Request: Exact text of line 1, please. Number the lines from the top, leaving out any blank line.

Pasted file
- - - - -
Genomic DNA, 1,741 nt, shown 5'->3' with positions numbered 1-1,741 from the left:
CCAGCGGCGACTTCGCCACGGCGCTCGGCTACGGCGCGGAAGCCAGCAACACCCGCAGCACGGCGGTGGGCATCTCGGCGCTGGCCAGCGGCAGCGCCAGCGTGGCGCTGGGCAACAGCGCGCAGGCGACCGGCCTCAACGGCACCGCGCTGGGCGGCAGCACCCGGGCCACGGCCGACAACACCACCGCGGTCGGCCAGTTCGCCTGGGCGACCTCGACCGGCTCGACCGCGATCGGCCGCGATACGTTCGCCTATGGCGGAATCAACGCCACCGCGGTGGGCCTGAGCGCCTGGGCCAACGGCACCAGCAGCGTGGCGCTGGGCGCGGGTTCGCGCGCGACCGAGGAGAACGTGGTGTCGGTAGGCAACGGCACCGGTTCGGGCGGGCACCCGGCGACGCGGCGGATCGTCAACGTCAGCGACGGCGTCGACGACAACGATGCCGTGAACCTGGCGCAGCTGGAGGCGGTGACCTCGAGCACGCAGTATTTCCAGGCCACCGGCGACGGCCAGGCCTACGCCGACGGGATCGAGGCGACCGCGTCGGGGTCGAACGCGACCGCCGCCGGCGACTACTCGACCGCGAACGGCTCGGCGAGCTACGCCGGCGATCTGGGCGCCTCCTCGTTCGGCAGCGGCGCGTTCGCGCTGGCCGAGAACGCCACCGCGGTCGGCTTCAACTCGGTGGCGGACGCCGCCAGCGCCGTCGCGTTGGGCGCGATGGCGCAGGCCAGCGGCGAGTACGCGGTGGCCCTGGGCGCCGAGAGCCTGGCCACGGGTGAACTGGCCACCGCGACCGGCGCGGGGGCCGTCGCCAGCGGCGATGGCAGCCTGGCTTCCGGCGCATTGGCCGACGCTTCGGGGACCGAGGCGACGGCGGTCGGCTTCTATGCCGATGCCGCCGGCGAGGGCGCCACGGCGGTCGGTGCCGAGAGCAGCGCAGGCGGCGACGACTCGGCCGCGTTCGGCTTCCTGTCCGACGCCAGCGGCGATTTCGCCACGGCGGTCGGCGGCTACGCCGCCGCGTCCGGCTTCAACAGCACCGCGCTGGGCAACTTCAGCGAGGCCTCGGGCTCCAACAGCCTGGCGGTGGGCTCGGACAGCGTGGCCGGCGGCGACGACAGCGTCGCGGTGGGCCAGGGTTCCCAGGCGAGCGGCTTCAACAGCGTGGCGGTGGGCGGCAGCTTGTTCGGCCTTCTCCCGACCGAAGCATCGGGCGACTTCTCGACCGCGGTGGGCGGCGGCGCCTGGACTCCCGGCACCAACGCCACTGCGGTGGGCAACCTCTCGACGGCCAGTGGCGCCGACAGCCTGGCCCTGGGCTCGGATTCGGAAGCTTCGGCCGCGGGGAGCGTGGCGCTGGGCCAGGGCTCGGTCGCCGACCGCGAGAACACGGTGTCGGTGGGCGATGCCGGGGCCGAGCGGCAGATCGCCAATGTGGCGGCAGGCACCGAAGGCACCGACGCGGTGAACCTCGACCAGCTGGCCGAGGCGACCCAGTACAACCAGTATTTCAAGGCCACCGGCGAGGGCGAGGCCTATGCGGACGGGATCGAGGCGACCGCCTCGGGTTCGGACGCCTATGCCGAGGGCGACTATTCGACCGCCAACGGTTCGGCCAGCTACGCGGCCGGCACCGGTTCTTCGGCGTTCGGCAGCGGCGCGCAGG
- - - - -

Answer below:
Genomic DNA, 1,741 nt, shown 5'->3' with positions numbered 1-1,741 from the left: